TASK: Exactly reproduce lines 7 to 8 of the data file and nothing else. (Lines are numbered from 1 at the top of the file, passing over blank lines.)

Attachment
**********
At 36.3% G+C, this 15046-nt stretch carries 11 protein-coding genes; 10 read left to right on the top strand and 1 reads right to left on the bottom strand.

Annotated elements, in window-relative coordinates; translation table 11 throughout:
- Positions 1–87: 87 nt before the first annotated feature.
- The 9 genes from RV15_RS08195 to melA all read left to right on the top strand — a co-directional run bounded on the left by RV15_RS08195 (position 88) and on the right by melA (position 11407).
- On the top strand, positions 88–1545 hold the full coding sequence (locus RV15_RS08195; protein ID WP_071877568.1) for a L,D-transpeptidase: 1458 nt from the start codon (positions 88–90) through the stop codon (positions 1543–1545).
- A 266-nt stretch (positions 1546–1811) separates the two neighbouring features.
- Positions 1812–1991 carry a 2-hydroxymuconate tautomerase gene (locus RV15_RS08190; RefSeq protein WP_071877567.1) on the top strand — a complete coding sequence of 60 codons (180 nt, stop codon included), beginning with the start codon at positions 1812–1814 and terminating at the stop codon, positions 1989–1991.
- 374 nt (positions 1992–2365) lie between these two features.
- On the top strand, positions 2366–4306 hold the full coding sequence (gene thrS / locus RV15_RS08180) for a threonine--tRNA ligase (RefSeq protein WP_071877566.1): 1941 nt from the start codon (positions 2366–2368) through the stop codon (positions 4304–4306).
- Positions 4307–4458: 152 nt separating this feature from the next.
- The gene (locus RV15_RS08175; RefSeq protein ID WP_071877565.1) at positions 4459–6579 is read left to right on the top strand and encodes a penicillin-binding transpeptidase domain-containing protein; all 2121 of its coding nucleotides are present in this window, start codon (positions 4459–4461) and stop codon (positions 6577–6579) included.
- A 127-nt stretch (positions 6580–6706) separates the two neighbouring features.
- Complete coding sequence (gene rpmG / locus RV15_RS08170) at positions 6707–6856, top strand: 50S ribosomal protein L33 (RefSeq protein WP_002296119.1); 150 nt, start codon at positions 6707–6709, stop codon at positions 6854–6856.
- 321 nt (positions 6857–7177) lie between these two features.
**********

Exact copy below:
- Positions 1812–1991 carry a 2-hydroxymuconate tautomerase gene (locus RV15_RS08190; RefSeq protein WP_071877567.1) on the top strand — a complete coding sequence of 60 codons (180 nt, stop codon included), beginning with the start codon at positions 1812–1814 and terminating at the stop codon, positions 1989–1991.
- 374 nt (positions 1992–2365) lie between these two features.